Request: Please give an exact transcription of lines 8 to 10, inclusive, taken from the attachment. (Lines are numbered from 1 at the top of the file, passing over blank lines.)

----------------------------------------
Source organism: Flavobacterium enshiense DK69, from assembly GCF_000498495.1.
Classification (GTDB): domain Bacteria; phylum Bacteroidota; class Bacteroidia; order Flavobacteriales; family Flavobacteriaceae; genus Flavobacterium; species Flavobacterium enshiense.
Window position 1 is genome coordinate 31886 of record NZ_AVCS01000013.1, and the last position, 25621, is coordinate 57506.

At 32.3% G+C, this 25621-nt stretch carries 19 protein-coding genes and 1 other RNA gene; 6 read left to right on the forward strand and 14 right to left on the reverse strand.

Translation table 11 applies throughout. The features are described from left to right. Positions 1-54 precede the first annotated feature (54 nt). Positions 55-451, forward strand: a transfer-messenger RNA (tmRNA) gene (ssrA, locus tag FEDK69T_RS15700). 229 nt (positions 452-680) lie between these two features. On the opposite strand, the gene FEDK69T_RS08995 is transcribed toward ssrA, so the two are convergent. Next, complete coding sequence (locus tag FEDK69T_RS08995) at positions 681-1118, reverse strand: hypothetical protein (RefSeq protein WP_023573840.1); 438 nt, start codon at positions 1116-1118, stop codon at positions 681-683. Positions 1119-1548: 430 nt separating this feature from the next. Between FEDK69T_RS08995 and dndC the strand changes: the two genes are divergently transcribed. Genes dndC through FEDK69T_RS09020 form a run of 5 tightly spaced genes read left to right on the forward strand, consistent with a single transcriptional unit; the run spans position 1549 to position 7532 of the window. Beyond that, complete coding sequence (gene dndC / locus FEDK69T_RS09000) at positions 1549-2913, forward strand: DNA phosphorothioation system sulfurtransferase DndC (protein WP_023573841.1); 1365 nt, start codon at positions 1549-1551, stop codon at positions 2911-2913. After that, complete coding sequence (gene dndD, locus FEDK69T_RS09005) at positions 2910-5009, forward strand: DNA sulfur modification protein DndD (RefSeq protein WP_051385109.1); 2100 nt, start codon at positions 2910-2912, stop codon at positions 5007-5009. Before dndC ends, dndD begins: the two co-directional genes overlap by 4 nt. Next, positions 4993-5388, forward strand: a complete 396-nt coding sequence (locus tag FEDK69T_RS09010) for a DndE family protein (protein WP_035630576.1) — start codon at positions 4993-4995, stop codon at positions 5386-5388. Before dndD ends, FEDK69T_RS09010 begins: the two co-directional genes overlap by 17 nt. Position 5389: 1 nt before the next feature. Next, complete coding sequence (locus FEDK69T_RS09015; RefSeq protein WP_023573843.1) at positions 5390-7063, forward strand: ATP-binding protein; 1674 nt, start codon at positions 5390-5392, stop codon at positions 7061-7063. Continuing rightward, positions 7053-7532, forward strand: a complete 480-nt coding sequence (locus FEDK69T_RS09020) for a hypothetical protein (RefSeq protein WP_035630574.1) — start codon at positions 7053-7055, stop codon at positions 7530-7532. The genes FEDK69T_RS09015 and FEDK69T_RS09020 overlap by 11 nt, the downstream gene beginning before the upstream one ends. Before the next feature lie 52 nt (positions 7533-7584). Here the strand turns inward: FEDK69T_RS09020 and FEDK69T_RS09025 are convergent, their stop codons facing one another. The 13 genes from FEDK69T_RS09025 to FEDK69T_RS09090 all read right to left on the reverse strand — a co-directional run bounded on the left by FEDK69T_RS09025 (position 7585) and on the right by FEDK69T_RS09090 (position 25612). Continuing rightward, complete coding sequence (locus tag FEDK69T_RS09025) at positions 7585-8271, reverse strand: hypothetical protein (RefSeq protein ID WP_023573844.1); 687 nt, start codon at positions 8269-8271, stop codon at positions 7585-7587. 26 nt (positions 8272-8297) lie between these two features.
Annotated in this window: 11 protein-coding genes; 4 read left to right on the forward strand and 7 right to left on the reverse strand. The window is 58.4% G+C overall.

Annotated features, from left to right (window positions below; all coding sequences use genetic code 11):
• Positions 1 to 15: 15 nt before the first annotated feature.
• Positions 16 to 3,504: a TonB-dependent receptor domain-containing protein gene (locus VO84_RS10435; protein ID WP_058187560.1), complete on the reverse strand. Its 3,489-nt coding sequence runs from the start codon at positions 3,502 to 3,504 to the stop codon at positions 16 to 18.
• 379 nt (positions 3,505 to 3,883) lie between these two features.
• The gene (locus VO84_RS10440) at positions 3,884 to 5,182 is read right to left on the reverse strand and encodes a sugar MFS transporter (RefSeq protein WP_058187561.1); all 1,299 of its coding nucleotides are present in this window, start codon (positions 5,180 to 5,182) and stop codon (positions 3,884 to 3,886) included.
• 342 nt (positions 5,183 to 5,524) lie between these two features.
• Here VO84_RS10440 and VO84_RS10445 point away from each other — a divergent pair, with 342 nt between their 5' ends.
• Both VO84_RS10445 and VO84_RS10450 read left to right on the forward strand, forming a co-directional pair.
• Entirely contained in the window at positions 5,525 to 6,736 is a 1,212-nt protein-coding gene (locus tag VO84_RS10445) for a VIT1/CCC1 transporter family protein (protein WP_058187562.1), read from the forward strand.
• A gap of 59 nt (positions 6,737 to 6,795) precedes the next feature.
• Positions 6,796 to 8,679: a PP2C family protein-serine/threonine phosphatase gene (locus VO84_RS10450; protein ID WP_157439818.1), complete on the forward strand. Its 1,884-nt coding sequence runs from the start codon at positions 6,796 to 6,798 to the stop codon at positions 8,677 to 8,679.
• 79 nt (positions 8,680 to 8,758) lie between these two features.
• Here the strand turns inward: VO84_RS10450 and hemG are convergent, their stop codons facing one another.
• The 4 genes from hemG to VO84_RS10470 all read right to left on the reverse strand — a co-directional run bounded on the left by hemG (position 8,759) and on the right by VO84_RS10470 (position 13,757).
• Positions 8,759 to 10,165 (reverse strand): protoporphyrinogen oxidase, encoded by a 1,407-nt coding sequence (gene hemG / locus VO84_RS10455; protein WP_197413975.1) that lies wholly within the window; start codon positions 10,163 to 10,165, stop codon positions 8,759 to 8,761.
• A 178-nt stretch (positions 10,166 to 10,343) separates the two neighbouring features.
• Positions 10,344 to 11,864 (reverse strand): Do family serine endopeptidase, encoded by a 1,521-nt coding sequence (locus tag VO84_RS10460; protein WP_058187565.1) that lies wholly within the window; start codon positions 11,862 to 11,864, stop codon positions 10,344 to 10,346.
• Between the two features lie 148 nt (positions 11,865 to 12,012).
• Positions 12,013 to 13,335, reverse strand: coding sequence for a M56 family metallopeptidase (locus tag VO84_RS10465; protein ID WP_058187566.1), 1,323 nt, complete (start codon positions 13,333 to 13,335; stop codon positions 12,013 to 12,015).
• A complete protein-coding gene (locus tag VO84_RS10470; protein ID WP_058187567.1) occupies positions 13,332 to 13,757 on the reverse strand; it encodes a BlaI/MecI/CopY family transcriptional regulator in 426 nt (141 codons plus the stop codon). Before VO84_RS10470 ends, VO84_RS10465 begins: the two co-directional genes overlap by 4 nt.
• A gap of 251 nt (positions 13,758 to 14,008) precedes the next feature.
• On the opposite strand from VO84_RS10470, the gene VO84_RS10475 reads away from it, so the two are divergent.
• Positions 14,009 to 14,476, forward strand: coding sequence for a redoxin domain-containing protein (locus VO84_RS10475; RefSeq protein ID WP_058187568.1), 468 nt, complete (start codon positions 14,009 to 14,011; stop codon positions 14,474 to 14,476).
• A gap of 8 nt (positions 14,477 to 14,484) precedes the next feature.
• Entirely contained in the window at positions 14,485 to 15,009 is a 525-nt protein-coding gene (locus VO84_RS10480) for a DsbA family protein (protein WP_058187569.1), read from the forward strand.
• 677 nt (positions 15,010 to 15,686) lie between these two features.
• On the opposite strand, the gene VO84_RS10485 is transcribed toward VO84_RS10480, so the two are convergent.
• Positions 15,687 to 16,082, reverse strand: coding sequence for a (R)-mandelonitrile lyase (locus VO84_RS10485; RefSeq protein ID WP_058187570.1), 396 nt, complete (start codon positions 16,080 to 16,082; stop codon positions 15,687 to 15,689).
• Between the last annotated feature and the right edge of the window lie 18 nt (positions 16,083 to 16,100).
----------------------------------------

• Positions 1 to 15: 15 nt before the first annotated feature.
• Positions 16 to 3,504: a TonB-dependent receptor domain-containing protein gene (locus VO84_RS10435; protein ID WP_058187560.1), complete on the reverse strand. Its 3,489-nt coding sequence runs from the start codon at positions 3,502 to 3,504 to the stop codon at positions 16 to 18.
• 379 nt (positions 3,505 to 3,883) lie between these two features.